5 Ways We Train Teenage Girls To Love Psychopaths
If you're not a big fan of Lifetime, you may never have heard of the show You. It's about a woman being stalked, told from the point of view of her stalker. After its Netflix debut, it gained some popularity, which had the unsettling side effect of reminding the world that a lot of young women find murderers totally hot.
Girls flocked to twitter to praise the dead-eyed stalker at the center of the story. Actress Millie Bobby Brown even made a video yelling that this guy (who murders several people during the course of the show) is not creepy, "He's just in love." So why do young women look at this kind of psycho and say, "I hope that guy with a jar full of teeth under his bed is free for prom?" Well ...
We Don't Teach Girls How To Express Their Anger, So They Need A Surrogate
We describe teenage boys as "angry," but teenage girls are just "emotional." The difference isn't actually in how much anger girls feel, but in how they express it. Girls are three times more likely to self-harm than boys -- their anger gets directed inward. Instead of hating the world, we end up hating ourselves.
Think of all of the healthy outlets for anger that are provided for boys. Contact sports, slasher movies, aggressive music, violent video games -- those are all marketed to boys, always with the assumption that they're the ones who need a safe place to put that destructive energy.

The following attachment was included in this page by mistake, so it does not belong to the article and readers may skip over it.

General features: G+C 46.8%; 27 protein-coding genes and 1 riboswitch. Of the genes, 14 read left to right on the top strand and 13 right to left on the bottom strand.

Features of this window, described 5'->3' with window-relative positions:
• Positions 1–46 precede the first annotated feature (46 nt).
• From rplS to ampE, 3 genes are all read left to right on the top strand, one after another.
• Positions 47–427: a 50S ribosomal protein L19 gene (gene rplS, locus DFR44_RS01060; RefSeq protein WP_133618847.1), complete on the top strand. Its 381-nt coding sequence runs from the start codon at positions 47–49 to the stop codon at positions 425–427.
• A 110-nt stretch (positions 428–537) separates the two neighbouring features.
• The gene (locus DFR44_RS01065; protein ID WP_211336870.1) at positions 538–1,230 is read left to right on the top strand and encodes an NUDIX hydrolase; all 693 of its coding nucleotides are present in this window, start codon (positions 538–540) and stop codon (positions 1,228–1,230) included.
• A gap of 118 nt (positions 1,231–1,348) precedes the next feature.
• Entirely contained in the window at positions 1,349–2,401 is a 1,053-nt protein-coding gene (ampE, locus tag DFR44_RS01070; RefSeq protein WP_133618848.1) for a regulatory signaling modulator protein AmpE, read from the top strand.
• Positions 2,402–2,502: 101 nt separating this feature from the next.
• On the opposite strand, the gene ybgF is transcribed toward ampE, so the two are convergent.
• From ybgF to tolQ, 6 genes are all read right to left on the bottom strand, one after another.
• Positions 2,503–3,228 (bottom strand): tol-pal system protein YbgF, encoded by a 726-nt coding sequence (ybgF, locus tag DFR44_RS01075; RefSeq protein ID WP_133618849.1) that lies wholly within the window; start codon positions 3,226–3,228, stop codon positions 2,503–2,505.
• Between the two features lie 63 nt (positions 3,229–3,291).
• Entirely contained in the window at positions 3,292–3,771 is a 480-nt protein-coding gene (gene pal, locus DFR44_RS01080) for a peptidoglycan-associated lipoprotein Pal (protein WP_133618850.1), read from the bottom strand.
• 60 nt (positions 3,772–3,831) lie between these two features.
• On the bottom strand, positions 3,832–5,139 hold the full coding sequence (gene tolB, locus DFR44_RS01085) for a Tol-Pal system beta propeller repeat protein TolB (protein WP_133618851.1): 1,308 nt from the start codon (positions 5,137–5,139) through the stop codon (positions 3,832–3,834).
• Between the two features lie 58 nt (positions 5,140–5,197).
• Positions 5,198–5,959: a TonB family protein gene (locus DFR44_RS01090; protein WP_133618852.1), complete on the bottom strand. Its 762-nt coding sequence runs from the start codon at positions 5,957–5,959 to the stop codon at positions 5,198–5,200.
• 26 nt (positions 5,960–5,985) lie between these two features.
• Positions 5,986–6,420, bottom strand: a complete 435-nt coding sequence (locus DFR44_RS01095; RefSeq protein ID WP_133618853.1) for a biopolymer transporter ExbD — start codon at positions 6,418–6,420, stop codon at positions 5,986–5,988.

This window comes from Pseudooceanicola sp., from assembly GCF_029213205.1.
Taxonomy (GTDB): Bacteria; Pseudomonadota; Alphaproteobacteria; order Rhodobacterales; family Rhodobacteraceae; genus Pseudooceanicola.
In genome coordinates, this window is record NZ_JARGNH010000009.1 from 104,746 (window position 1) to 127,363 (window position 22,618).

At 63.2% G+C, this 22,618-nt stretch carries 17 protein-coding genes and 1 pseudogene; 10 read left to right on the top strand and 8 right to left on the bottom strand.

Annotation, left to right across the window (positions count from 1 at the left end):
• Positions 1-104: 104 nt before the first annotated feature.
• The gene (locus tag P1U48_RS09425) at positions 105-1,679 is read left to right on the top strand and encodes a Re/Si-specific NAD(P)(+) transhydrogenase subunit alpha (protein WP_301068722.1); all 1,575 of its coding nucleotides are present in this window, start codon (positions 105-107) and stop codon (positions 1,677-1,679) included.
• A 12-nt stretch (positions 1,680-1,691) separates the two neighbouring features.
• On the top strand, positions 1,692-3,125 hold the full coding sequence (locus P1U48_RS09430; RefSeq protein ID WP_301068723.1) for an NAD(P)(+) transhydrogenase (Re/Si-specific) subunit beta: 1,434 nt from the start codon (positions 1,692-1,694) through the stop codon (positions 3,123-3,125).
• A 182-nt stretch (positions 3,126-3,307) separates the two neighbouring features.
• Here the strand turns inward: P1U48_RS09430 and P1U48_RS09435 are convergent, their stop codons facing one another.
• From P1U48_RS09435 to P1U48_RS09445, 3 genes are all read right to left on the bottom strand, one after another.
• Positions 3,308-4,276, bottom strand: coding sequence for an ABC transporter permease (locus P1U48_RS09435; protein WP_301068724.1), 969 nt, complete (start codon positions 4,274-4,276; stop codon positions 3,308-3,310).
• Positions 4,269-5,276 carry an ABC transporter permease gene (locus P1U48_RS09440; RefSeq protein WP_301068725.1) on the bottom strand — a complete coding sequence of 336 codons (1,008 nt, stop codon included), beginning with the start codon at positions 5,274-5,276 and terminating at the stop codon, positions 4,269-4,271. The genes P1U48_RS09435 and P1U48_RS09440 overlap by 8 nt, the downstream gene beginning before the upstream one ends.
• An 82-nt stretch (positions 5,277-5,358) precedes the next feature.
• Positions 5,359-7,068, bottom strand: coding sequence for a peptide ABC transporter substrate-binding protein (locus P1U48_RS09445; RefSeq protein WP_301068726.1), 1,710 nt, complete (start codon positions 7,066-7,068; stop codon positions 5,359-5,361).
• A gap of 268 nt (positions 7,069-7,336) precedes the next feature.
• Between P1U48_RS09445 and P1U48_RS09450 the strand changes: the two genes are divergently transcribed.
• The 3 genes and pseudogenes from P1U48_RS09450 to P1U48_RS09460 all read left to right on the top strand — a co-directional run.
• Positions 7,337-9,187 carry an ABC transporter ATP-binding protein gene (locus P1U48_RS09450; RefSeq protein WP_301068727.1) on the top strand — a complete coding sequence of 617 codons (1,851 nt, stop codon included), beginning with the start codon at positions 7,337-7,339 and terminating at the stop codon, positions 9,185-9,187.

It's not that girls are forbidden from doing those things, but culturally they're definitely discouraged. (The video game community is famously a kind and accepting space for a blossoming young woman, right?) In any movie or song intended to be shocking and aggressive, women are almost always going to be the targets of the violence, not the perpetrators. Society winds up sending the message that when it comes to rage, men are the source, and women the receptacle. So some girls take their anger and filter it through a "dangerous" boy.
There's a whole section of the fanfiction site Wattpad devoted to romances with serial killers, and they usually follow a weirdly specific template. Notorious hotty Freddy Kruger, fashion icon Jason Vorhees, and even up-and-coming crooner Jeff the Killer are all there. These tales often play out like this one on Jason. It in, the meet cute is that Jason murders all of the main character's shitty friends. There's no romance, just stabbing, because what the author wants from her relationship with Jason isn't love, but someone who can acceptably act out her rage.
We Tell Them Creepy Dudes Are Hot
What's hotter than someone who breaks into their girlfriend's house to watch her sleep (like Edward in Twilight), or who can't stop punching people (like Noah in The Kissing Booth), or who mutilates a woman (like Jughead on Riverdale)? The standard for normal behavior of a teenage boy in media is super low. Seriously, I googled "teen heartthrob," and the top results look like they could go above the words "still at large."
This isn't just a Hollywood invention. The trend of broody, aggressive, boys being glamorized as teen idols started way before the concept of teen idols even existed. The year was 1812, and Lord Byron's dick was wreaking havoc across Europe. Yes, the Byronic hero -- the template for the hunky, brooding, love interest -- was a man who probably impregnated his half-sister and drank from human skulls to show everybody how metal he was.